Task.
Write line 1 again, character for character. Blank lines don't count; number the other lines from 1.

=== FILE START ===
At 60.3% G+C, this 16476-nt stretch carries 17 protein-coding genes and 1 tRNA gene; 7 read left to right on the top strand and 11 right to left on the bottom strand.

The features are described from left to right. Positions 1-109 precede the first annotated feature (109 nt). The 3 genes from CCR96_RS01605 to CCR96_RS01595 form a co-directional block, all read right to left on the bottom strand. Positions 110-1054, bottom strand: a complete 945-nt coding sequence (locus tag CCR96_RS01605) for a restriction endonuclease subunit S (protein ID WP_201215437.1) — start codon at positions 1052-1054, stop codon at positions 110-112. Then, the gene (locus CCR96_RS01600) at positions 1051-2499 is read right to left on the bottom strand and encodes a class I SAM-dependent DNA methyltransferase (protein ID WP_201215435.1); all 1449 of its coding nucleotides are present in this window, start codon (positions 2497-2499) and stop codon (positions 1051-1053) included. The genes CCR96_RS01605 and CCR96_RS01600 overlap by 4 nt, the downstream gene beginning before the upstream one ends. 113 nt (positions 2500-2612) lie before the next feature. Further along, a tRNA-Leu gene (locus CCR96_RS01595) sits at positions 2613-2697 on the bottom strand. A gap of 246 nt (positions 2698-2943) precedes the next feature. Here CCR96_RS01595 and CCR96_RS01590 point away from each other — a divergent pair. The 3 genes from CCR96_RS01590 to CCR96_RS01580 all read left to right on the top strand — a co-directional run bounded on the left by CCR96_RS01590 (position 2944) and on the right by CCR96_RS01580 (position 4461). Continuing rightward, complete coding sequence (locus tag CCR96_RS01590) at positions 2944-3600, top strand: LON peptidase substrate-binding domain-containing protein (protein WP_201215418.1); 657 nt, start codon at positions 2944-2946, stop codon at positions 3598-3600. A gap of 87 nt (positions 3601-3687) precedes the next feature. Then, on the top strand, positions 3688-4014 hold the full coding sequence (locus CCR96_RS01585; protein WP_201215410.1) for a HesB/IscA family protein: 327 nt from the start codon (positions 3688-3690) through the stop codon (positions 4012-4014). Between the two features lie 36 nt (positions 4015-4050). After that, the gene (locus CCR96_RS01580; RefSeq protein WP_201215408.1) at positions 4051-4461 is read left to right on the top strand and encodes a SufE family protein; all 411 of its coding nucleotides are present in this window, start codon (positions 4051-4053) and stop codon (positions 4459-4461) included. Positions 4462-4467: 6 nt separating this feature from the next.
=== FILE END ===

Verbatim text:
At 60.3% G+C, this 16476-nt stretch carries 17 protein-coding genes and 1 tRNA gene; 7 read left to right on the top strand and 11 right to left on the bottom strand.